News Release 

Running away from exercise: The curious case of migraine

A study found that anxiety sensitivity may hamper physical activity participation in women with migraine

International Headache Society

London, UK: A recent study published in the journal Cephalalgia, the official journal of the International Headache Society, highlights an overlooked relationship between migraine and exercise. The study, entitled "Anxiety sensitivity and intentional avoidance of physical activity in women with probable migraine", was led by Samantha G Farris, from Rutgers, Department of Psychology, the State University of New Jersey, NJ, USA.

Migraine affects around 10-15% of the population around the globe, and among its most common diagnosis criteria include a throbbing, unilateral head pain, hypersensitivity to lights, sounds, odors, and aggravation by activity. Although regular aerobic exercise has been strongly recommended by clinicians as an adjuvant option for migraine prevention, for up to 1/3 of patients, physical exercise can be a trigger of migraine attacks, thus, it can instead be avoided as a strategy to manage migraine. As observed with other pain conditions, anxiety sensitivity, which refers to one's fear of experiencing anxiety arousal due to harmful physical, cognitive and socially-observable consequences, may be related to PA avoidance in migraine patients. This seems to be the true especially with vigorous PA, as this exercise intensity is perceived as potentially triggering or worsening of migraine attacks.

In this study, the researchers assessed 100 women with probable migraine, who filled an online survey covering anxiety sensitivity scores, intentional avoidance of moderate and vigorous physical activity (PA) in the past month, which was based on the Global Physical Activity Questionnaire (GPAQ), as well as the self-rated perception (0-100%) that PA would trigger a migraine attack and worse migraine symptoms.

The results showed that increased anxiety sensitivity scores associated with PA avoidance of both moderate and vigorous intensities. One-point increase in the anxiety sensitivity scale resulted in up to 5% increase in the odds for avoiding PA. Concerns about the physical consequences of bodily sensations (e.g. difficulty breathing) associated with a 7.5-fold higher odds for avoiding vigorous PA, while cognitive consequences of bodily sensations (e.g. inability to concentrate), which is thought to reflect headache-related disability, associated with a 5.2-fold higher odds for avoiding moderate PA. Anxiety sensitivity scores positively associated with stronger expectations of vigorous-intensity PA as a triggering and worsening factor for migraine.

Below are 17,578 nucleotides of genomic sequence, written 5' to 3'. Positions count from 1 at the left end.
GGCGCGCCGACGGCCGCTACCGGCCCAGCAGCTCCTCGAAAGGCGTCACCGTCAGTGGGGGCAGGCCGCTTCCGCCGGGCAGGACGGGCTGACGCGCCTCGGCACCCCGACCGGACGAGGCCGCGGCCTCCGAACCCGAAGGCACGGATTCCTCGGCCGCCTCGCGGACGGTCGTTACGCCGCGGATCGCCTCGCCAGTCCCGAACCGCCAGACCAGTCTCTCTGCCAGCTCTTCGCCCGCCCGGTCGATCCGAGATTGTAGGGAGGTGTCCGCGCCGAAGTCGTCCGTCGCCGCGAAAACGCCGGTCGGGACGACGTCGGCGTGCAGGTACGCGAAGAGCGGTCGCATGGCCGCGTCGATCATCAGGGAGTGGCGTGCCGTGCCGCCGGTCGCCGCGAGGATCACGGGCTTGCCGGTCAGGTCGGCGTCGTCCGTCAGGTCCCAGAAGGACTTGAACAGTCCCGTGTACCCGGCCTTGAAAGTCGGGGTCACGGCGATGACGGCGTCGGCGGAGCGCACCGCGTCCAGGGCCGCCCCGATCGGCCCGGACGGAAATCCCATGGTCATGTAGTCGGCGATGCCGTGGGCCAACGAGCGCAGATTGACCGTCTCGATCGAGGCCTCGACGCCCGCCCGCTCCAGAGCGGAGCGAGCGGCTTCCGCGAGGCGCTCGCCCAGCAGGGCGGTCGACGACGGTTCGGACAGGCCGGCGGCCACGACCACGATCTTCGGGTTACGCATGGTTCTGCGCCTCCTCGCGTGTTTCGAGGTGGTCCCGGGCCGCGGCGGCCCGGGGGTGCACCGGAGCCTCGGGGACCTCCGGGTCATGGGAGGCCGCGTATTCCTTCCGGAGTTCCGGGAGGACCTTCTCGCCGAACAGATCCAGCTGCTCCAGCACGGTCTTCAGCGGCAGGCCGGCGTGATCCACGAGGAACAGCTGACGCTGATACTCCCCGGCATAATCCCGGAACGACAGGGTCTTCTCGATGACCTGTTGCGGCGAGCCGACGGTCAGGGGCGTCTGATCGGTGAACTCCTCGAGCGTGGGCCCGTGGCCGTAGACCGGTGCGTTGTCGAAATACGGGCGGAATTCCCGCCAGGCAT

This study revealed a relevant but overlooked aspect of migraine. Migraine is a highly prevalent and disabling neurological disorder, in which regular PA is part of current non-pharmacological treatment recommendations. As pointed out by the authors "Patients with migraine and elevated anxiety sensitivity could benefit from tailored, multi-component intervention, ideally including: Psychoeducation about the positive effect of PA on migraine and the detrimental effect of avoidance, feedback about the perceived versus actual rates of PA in triggering/worsening migraine, and use of gradual exposure to facilitate desensitization to avoided of PA and related bodily sensations."

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Study's link:

https://doi.org/10.1177/0333102419861712

About Cephalalgia and International Headache Society: Cephalalgia is the official journal published on behalf of the International Headache Society (IHS), which is the world's leading membership organization for those with a professional commitment to helping people affected by headache. The purpose of IHS is to advance headache science, education, and management, and promote headache awareness worldwide.

Contact Information:

Samantha G Farris, Department of Psychology, Rutgers, the State University of New Jersey, Suite 211, 53 Avenue East, Piscataway, NJ 08854, USA.
Email: Samantha.farris@rutgers.edu

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